I will say that the gym we go to has a policy of over 5 in the correct locker room, but they also offer to have a member of the staff of the same sex accompany your child into the locker room. I can't say I would be comfortable with a bunch of boys over the age of 6 in the locker room either...and even if not for my comfort, for the comfort of young girls. There are girls who are 6-11 who are often in the locker room, and while they don't mind the young boys, I can easily see a 9 year old girl being uncomfortable showering with a 6 or 7 yo boy.

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#24 of 64 Old 02-16-2010, 04:10 PM
 
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I don't think it matters if others are comfortable sending their 6 year old into a locker room alone or not. You are not. Therefore you shouldn't. I think you should respect your gut and intuition as a parent. Every kid is different, every parent is different, and every setting is different.
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#25 of 64 Old 02-16-2010, 04:36 PM
 
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I second trusting your intuition. Really, yeah it can be difficult to cover and shield everyone and make everyone happy, but your kid's safety and your peace of mind are more important.
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#26 of 64 Old 02-16-2010, 04:47 PM
 
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I don't think it matters if others are comfortable sending their 6 year old into a locker room alone or not. You are not. Therefore you shouldn't. I think you should respect your gut and intuition as a parent. Every kid is different, every parent is different, and every setting is different.
ita!

i also think that, while it's nice when a parent is aware that their child's behavior is making someone else uncomfortable, we just aren't always. like my guys might be doing something that somebody finds annoying - if i realize, i'll tell them to stop, but if i don't realize . . . hello! it's up to that person to either say, "please stop staring at me," or find another way to make themselves comfortable.

it's normal for kids to check each other out and to look at adults. boys, girls, whatever, they all do it. if someone has a need for more privacy, then they can get that privacy. imo, there are more reasonable ways to get it than to expect a 6yo to fend for himself in an unfamiliar place. it sounds like that's really what the op is concerned about - not pervs, but just the fact that going in there, showering, getting dressed and keeping track of his stuff all on his own is just a little beyond his skills as of yet. i think it's reasonable for him to be with mom.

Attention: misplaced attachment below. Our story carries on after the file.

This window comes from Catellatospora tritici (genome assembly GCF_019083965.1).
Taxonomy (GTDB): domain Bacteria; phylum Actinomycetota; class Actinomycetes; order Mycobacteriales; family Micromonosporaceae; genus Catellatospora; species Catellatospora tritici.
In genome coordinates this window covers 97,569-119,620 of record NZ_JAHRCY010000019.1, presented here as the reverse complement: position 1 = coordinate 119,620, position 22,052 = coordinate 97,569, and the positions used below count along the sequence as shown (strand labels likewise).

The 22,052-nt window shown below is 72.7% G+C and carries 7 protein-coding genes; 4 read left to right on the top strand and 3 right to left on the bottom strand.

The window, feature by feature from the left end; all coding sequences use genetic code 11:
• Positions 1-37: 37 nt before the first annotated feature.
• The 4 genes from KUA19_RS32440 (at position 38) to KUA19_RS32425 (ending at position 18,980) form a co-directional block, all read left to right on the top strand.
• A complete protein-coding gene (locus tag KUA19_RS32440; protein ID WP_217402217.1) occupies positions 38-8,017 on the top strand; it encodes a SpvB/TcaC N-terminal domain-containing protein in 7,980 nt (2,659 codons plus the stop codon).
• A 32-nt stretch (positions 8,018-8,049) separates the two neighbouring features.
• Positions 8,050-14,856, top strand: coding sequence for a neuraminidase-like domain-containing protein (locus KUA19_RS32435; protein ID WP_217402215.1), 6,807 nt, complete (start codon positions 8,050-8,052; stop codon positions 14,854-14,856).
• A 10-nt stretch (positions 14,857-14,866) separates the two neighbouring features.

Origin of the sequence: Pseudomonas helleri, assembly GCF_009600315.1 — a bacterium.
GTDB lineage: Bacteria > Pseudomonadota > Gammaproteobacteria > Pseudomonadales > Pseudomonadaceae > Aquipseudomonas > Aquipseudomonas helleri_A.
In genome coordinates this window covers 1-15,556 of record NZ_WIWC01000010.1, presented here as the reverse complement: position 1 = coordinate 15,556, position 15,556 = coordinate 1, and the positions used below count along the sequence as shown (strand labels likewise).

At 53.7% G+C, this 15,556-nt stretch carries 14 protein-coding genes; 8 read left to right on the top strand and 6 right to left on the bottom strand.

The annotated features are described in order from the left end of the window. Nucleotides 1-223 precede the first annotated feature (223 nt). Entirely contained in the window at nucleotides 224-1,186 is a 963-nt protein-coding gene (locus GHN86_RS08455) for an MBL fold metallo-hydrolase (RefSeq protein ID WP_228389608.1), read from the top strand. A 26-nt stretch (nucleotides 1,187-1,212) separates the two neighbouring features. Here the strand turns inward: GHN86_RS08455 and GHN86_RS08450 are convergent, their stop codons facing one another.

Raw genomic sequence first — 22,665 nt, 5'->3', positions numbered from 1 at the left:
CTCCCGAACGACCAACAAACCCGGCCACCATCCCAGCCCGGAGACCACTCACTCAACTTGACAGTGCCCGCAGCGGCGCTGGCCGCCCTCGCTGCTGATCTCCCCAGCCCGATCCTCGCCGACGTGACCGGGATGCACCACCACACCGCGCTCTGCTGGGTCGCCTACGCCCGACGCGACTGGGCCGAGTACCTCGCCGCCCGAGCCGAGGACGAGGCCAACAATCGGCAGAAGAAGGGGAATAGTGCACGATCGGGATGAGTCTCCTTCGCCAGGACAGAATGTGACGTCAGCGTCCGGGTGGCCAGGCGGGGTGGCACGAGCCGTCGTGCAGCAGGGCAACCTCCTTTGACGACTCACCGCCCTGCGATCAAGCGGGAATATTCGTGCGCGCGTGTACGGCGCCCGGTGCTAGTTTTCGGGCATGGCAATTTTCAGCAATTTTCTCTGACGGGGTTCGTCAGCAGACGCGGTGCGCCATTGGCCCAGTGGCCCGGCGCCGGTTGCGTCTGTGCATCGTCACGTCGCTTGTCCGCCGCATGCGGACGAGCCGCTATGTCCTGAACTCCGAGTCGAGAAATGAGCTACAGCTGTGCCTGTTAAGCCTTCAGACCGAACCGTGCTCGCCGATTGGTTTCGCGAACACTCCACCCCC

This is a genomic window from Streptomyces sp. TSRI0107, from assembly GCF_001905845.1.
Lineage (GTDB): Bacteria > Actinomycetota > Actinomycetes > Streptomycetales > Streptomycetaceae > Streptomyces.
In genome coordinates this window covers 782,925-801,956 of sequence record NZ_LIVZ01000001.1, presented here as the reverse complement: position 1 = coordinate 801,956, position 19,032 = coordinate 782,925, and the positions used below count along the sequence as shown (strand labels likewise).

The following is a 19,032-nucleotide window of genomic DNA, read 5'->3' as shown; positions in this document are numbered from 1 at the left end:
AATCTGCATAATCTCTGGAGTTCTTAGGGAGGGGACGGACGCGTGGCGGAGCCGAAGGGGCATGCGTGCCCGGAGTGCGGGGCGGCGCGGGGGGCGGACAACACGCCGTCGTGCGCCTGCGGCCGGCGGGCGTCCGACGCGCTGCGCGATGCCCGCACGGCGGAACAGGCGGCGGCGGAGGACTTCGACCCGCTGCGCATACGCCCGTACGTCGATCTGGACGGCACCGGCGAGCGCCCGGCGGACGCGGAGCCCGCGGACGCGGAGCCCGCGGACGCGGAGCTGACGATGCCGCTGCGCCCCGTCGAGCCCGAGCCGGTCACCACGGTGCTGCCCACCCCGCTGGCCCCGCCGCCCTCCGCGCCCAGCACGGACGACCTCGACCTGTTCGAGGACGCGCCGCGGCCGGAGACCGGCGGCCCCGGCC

i sent a 6yo boy into the men's bathroom alone at mcdonald's once (as a teenage summer nanny). he wouldn't go into the ladies' room, and he was pretty independent but it still made me nervous. he wasn't able to reach the soap or pull the heavy door open from the inside when he was done. so i get that there are practical reasons, not just the creepy reasons.
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#27 of 64 Old 02-16-2010, 05:11 PM
 
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I will say that the gym we go to has a policy of over 5 in the correct locker room, but they also offer to have a member of the staff of the same sex accompany your child into the locker room.
That sound like an excellent policy where a family locker room is not available.
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#28 of 64 Old 02-16-2010, 05:13 PM
 
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ita!

i also think that, while it's nice when a parent is aware that their child's behavior is making someone else uncomfortable, we just aren't always. like my guys might be doing something that somebody finds annoying - if i realize, i'll tell them to stop, but if i don't realize . . . hello! it's up to that person to either say, "please stop staring at me," or find another way to make themselves comfortable.

it's normal for kids to check each other out and to look at adults. boys, girls, whatever, they all do it. if someone has a need for more privacy, then they can get that privacy. imo, there are more reasonable ways to get it than to expect a 6yo to fend for himself in an unfamiliar place.
I don't think a 6 year old should have to be able to fend for himself. I disagree, though, that he should not be able to keep his eyes to himself. Anyone who is bringing a child into an opposite sex locker room should be laying down expectations of behaviour to the child before doing so.
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#29 of 64 Old 02-16-2010, 05:19 PM
 
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I think the boy has eyes whether his mother is there or not. After a certain age, many, probably most, girls are uncomfortable dressed and undressing in front of boys. And I don't think that discomfort is a bad thing to encourage, personally. And after a certain age a boy's (natural) curiosity about what girls' bodies look like should not be met with full displays by total strangers their age.
While I agree that this is a valid concern, and that family changing rooms should be used if available, in this situation I firmly believe that the emotional safety of young girls does not trump the physical safety of young boys.
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#30 of 64 Old 02-16-2010, 05:26 PM
 
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I don't think it matters if others are comfortable sending their 6 year old into a locker room alone or not. You are not. Therefore you shouldn't.
This. AND it's really not her problem if someone else is uncomfortable with the boy-child being there. Sure, she can be courteous and respectful like DoubleDutch suggeted, but the mom's choices are limited. Agreed that the emotional safety of young girls not trump the emotional safety of young boys.